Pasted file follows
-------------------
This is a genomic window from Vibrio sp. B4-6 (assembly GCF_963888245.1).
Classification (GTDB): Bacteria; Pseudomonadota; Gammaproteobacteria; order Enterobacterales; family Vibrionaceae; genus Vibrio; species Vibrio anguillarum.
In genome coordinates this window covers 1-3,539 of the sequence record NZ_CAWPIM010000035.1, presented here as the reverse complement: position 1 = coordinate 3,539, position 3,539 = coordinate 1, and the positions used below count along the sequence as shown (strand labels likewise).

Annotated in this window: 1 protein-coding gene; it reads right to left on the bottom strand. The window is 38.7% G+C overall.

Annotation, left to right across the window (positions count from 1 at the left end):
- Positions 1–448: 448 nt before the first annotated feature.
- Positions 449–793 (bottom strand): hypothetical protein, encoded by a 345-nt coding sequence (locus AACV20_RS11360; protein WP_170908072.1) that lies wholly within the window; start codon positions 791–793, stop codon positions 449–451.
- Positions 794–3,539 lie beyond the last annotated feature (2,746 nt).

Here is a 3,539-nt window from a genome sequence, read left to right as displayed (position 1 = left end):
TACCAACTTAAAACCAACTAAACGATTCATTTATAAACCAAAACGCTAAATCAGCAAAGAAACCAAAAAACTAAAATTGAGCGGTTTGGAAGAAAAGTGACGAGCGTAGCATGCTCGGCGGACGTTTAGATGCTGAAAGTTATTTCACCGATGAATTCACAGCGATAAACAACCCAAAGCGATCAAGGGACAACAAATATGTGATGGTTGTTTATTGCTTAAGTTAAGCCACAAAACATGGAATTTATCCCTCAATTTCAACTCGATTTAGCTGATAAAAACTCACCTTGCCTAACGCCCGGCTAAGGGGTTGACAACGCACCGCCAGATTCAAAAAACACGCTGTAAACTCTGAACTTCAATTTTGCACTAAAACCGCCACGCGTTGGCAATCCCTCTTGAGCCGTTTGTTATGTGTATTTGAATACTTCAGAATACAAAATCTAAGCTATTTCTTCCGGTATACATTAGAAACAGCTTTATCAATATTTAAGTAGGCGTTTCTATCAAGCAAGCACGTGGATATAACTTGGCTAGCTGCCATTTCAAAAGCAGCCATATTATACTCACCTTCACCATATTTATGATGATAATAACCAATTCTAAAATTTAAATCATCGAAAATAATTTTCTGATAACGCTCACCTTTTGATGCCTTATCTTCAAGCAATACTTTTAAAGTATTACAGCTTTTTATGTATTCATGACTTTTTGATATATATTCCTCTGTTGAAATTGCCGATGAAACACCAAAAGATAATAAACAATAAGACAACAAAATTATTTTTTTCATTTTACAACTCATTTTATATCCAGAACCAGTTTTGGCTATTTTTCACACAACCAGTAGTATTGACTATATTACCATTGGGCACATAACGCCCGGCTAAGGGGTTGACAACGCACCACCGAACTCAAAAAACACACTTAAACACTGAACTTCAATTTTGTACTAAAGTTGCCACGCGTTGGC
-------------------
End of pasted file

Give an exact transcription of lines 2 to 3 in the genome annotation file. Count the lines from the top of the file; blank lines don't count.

Classification (GTDB): Bacteria; Pseudomonadota; Gammaproteobacteria; order Enterobacterales; family Vibrionaceae; genus Vibrio; species Vibrio anguillarum.
In genome coordinates this window covers 1-3,539 of the sequence record NZ_CAWPIM010000035.1, presented here as the reverse complement: position 1 = coordinate 3,539, position 3,539 = coordinate 1, and the positions used below count along the sequence as shown (strand labels likewise).